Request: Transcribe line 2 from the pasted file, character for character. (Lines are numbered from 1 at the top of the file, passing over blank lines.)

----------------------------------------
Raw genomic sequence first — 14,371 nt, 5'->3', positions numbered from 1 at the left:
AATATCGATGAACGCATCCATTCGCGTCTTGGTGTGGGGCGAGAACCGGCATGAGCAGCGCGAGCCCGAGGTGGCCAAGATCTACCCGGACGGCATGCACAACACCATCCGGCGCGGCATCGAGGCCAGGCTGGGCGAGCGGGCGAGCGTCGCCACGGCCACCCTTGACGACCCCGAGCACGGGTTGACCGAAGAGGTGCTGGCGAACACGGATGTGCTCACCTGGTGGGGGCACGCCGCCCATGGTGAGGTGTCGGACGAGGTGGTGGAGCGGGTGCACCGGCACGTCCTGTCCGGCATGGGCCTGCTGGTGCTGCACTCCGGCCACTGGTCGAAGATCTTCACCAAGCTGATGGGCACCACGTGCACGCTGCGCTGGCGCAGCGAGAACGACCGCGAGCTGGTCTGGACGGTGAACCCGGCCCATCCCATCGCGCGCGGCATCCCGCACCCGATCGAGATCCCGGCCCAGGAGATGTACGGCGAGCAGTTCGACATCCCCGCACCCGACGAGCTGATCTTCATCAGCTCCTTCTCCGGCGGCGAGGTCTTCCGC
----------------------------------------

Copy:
AATATCGATGAACGCATCCATTCGCGTCTTGGTGTGGGGCGAGAACCGGCATGAGCAGCGCGAGCCCGAGGTGGCCAAGATCTACCCGGACGGCATGCACAACACCATCCGGCGCGGCATCGAGGCCAGGCTGGGCGAGCGGGCGAGCGTCGCCACGGCCACCCTTGACGACCCCGAGCACGGGTTGACCGAAGAGGTGCTGGCGAACACGGATGTGCTCACCTGGTGGGGGCACGCCGCCCATGGTGAGGTGTCGGACGAGGTGGTGGAGCGGGTGCACCGGCACGTCCTGTCCGGCATGGGCCTGCTGGTGCTGCACTCCGGCCACTGGTCGAAGATCTTCACCAAGCTGATGGGCACCACGTGCACGCTGCGCTGGCGCAGCGAGAACGACCGCGAGCTGGTCTGGACGGTGAACCCGGCCCATCCCATCGCGCGCGGCATCCCGCACCCGATCGAGATCCCGGCCCAGGAGATGTACGGCGAGCAGTTCGACATCCCCGCACCCGACGAGCTGATCTTCATCAGCTCCTTCTCCGGCGGCGAGGTCTTCCGC